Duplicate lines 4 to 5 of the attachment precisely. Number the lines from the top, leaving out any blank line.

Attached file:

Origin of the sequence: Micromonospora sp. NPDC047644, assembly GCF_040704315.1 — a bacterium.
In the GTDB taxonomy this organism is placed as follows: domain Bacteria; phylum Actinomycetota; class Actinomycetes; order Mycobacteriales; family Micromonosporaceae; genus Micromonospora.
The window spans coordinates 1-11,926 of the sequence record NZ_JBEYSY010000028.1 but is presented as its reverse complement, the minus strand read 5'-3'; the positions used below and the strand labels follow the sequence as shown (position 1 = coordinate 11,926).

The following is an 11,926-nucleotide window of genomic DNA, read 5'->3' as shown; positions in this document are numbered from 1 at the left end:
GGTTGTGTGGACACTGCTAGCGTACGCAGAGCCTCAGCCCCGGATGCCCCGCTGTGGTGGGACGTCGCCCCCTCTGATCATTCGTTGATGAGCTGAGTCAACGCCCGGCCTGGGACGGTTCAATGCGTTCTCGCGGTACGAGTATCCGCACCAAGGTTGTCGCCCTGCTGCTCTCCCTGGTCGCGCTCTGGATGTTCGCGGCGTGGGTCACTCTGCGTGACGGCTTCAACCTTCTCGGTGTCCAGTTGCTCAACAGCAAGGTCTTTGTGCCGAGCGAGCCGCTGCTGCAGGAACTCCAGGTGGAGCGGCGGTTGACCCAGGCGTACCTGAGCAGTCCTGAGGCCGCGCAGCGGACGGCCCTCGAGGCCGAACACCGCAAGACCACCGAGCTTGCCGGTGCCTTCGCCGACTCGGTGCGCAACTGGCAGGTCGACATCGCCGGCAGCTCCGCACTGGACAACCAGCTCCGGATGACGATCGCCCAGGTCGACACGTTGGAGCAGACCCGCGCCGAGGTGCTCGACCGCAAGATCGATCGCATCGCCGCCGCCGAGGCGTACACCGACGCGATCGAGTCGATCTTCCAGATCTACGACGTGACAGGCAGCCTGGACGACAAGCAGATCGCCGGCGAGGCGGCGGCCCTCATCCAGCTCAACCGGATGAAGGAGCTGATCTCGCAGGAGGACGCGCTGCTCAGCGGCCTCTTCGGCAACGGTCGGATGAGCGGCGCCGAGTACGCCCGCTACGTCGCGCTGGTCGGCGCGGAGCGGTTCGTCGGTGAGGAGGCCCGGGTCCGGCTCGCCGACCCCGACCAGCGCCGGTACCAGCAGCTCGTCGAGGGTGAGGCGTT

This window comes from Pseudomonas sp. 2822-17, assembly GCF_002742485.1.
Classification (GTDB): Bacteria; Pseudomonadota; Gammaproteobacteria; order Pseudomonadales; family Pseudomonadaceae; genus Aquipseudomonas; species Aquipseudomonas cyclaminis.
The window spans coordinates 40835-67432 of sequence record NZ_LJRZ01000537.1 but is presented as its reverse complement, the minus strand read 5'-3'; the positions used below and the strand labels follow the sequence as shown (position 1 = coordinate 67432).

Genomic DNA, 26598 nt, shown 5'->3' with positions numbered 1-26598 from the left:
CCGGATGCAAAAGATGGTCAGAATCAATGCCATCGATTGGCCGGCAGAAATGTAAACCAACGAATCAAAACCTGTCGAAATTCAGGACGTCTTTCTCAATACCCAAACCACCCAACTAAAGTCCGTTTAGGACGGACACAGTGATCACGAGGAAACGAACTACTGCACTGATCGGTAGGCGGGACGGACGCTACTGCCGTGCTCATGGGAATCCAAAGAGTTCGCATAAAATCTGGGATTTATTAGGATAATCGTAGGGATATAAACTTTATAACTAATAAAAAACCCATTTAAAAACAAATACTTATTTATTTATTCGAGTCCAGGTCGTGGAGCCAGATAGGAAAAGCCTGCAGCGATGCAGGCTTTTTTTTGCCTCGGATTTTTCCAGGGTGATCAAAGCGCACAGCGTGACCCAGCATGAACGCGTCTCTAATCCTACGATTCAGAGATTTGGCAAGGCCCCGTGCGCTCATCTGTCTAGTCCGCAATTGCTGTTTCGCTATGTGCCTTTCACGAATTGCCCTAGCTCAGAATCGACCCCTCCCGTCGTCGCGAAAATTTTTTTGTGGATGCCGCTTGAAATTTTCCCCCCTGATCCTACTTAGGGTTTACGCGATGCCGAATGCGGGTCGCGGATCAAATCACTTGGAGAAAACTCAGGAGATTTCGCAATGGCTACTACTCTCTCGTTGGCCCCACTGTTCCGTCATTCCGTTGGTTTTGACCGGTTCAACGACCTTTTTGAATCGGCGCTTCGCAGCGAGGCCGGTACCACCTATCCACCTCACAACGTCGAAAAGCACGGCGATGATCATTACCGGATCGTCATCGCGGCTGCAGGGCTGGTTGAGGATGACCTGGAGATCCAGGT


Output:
The following is an 11,926-nucleotide window of genomic DNA, read 5'->3' as shown; positions in this document are numbered from 1 at the left end:
GGTTGTGTGGACACTGCTAGCGTACGCAGAGCCTCAGCCCCGGATGCCCCGCTGTGGTGGGACGTCGCCCCCTCTGATCATTCGTTGATGAGCTGAGTCAACGCCCGGCCTGGGACGGTTCAATGCGTTCTCGCGGTACGAGTATCCGCACCAAGGTTGTCGCCCTGCTGCTCTCCCTGGTCGCGCTCTGGATGTTCGCGGCGTGGGTCACTCTGCGTGACGGCTTCAACCTTCTCGGTGTCCAGTTGCTCAACAGCAAGGTCTTTGTGCCGAGCGAGCCGCTGCTGCAGGAACTCCAGGTGGAGCGGCGGTTGACCCAGGCGTACCTGAGCAGTCCTGAGGCCGCGCAGCGGACGGCCCTCGAGGCCGAACACCGCAAGACCACCGAGCTTGCCGGTGCCTTCGCCGACTCGGTGCGCAACTGGCAGGTCGACATCGCCGGCAGCTCCGCACTGGACAACCAGCTCCGGATGACGATCGCCCAGGTCGACACGTTGGAGCAGACCCGCGCCGAGGTGCTCGACCGCAAGATCGATCGCATCGCCGCCGCCGAGGCGTACACCGACGCGATCGAGTCGATCTTCCAGATCTACGACGTGACAGGCAGCCTGGACGACAAGCAGATCGCCGGCGAGGCGGCGGCCCTCATCCAGCTCAACCGGATGAAGGAGCTGATCTCGCAGGAGGACGCGCTGCTCAGCGGCCTCTTCGGCAACGGTCGGATGAGCGGCGCCGAGTACGCCCGCTACGTCGCGCTGGTCGGCGCGGAGCGGTTCGTCGGTGAGGAGGCCCGGGTCCGGCTCGCCGACCCCGACCAGCGCCGGTACCAGCAGCTCGTCGAGGGTGAGGCGTT